Baltimore Orioles

Orioles eliminated from postseason with 11-inning 5-2 loss in Toronto

TORONTO — The Orioles' season ended late Tuesday night at Rogers Centre on one swing – the cruelest of fates in the do-or-die elimination format of the American League wild-card game. But the fact that it ended without the Orioles using the best closer in the game made their sudden ending even more difficult to digest.

Edwin Encarnacion's three-run homer in the 11th inning gave the division-rival Toronto Blue Jays a 5-2 walk-off win and sent the Orioles into a cold winter with a lot of questions, the main one being how their season ended with closer Zach Britton -- owner of a minuscule 0.54 ERA in the regular season -- had to watch the ending in the bullpen unused.


Orioles right-hander Ubaldo Jimenez, whose resurgence over the past six weeks was a major reason the club survived a grueling 162-game schedule to advance to the postseason on the regular season's final day, was the Orioles' seventh pitcher of the night in the 11th inning. And after allowing the first two hitters he faced to reach base, Jimenez threw a first-pitch sinker that didn't drop, and Encarnacion sent it into the second deck of seats in left field.

Manager Buck Showalter is known as one of the best game strategists in baseball, and the chess game of the winner-take-all wild-card format was made for him. But ultimately, he had to answer for why he didn't turn to Britton earlier, a question that might be asked in Baltimore for years to come.


On his way to his postgame news conference, Showalter was forced to walk past the Blue Jays clubhouse, where cameramen and reporters wore rain gear waiting to walk into a celebration.

"I considered a lot of things during the course of the game, but our guys did a good job getting us to that point," Showalter said. "We just couldn't finish it off. There's so many different things that go on. You can use Zach Britton in the seventh and eighth and not have anybody to pitch the last inning. So there's a lot of risk taken every inning, every pitch. You take that on when you get in this format."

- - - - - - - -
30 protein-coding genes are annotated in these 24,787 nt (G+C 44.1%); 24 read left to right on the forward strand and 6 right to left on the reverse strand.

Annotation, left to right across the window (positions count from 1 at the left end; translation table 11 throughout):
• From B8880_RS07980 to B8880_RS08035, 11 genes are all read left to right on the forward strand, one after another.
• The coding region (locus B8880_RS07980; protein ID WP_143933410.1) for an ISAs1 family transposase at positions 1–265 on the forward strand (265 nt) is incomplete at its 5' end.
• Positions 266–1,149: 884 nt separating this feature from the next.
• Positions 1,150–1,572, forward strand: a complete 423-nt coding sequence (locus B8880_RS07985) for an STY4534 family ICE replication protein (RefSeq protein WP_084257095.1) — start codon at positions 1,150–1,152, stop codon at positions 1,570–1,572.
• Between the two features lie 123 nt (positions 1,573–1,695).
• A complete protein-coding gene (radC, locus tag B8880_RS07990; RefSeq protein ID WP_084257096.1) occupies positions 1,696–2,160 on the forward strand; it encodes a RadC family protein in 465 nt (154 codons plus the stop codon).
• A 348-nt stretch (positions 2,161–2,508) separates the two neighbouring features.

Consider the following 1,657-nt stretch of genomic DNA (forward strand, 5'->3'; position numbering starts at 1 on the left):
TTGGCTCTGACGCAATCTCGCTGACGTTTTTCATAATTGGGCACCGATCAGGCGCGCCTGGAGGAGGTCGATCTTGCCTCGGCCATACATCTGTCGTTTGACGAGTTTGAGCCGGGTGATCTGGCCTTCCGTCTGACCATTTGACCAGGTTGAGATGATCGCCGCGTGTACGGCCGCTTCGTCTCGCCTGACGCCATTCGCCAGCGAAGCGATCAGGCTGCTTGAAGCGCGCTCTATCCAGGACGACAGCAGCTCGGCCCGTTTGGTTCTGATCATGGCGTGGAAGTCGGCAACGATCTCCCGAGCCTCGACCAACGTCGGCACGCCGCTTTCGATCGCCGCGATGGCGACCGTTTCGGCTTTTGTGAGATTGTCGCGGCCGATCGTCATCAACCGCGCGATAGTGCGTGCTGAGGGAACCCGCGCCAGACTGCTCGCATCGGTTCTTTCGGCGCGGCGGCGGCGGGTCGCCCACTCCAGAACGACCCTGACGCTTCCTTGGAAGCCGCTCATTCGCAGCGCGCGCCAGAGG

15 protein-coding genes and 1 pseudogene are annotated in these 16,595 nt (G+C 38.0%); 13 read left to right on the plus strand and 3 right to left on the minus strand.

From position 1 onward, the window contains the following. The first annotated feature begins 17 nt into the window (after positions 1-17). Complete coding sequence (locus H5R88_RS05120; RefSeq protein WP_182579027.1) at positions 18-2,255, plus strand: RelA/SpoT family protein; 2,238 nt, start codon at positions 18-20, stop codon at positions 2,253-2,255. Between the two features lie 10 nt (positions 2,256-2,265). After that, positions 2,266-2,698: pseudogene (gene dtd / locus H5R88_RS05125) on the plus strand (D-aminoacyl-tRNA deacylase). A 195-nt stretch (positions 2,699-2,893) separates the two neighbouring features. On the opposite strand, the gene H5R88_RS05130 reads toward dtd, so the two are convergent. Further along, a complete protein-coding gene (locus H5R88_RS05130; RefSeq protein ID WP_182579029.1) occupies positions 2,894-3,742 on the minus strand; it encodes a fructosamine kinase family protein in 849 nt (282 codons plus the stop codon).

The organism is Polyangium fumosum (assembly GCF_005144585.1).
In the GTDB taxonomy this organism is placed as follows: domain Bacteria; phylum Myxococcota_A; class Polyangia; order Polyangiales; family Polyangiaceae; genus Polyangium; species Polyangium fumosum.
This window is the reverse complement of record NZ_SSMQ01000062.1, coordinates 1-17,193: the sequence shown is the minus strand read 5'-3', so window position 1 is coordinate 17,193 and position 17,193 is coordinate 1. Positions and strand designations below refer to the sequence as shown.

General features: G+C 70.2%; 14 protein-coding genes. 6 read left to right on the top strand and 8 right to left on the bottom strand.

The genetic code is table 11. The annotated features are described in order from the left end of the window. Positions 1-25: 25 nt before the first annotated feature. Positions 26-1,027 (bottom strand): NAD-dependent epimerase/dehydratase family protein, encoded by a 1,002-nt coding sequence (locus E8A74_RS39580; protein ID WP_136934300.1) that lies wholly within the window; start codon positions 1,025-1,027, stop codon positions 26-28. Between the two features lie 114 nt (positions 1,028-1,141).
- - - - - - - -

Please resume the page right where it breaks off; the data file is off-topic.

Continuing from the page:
Before Jimenez entered the game, five Orioles relievers held the Blue Jays scoreless for six innings. They needed three inning-ending double plays to get there, but up until the end, it seemed like every one of Showalter's chess moves worked.

Britton warmed up three different times, but watched the bullpen empty while his name went uncalled. He even shared the bullpen warmup mounds with Jimenez, who hadn't pitched in relief since Aug. 19 and had a 7.56 ERA as a reliever in his career, and saw him get into the game.

"Who's going to anticipate giving up a home run and losing a game like this?" Jimenez said. "Never. It's part of the game. I tried to do the best I could, especially as a reliever. It didn't happen. … It was very difficult. You never want to end up our aspiration like that. We worked really hard the whole year, but to lose that game, it's never going to be easy. It's part of the game."

But even after Jimenez put runners at first and third with one out, Britton's power sinker – and the closer's unheard-of 80-percent ground-ball rate this season – seemed like the Orioles' best choice for getting out of trouble.

"I was expecting it in certain situations, maybe if there was an opportunity for a double-play ball in a big situation, whether or not we were ahead, behind or whatever," Britton said. "Coming into today they told me to be ready to go, multiple innings if need be. And like I said, I was prepared."

Showalter has always been a master of keeping his bullpen arms healthy and putting them in positions to succeed. That has been a key to the Orioles' resurgence over the past five years, which include three playoff berths.